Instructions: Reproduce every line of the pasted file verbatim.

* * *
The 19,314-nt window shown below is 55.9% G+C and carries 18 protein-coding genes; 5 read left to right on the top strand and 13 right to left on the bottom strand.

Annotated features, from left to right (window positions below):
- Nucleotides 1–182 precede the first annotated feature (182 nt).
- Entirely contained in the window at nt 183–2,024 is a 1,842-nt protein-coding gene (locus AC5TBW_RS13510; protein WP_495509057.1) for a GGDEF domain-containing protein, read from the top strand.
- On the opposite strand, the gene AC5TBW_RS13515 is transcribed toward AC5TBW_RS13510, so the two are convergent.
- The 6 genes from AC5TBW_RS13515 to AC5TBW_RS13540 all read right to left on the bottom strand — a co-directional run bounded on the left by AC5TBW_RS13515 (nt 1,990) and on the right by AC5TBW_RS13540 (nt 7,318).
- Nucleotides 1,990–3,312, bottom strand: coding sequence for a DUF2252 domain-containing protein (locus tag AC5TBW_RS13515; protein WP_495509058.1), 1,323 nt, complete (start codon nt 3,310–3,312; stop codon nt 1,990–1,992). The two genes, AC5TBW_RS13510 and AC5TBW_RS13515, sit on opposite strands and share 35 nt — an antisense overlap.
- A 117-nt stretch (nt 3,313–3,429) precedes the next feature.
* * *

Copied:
The 19,314-nt window shown below is 55.9% G+C and carries 18 protein-coding genes; 5 read left to right on the top strand and 13 right to left on the bottom strand.

Annotated features, from left to right (window positions below):
- Nucleotides 1–182 precede the first annotated feature (182 nt).
- Entirely contained in the window at nt 183–2,024 is a 1,842-nt protein-coding gene (locus AC5TBW_RS13510; protein WP_495509057.1) for a GGDEF domain-containing protein, read from the top strand.
- On the opposite strand, the gene AC5TBW_RS13515 is transcribed toward AC5TBW_RS13510, so the two are convergent.
- The 6 genes from AC5TBW_RS13515 to AC5TBW_RS13540 all read right to left on the bottom strand — a co-directional run bounded on the left by AC5TBW_RS13515 (nt 1,990) and on the right by AC5TBW_RS13540 (nt 7,318).
- Nucleotides 1,990–3,312, bottom strand: coding sequence for a DUF2252 domain-containing protein (locus tag AC5TBW_RS13515; protein WP_495509058.1), 1,323 nt, complete (start codon nt 3,310–3,312; stop codon nt 1,990–1,992). The two genes, AC5TBW_RS13510 and AC5TBW_RS13515, sit on opposite strands and share 35 nt — an antisense overlap.
- A 117-nt stretch (nt 3,313–3,429) precedes the next feature.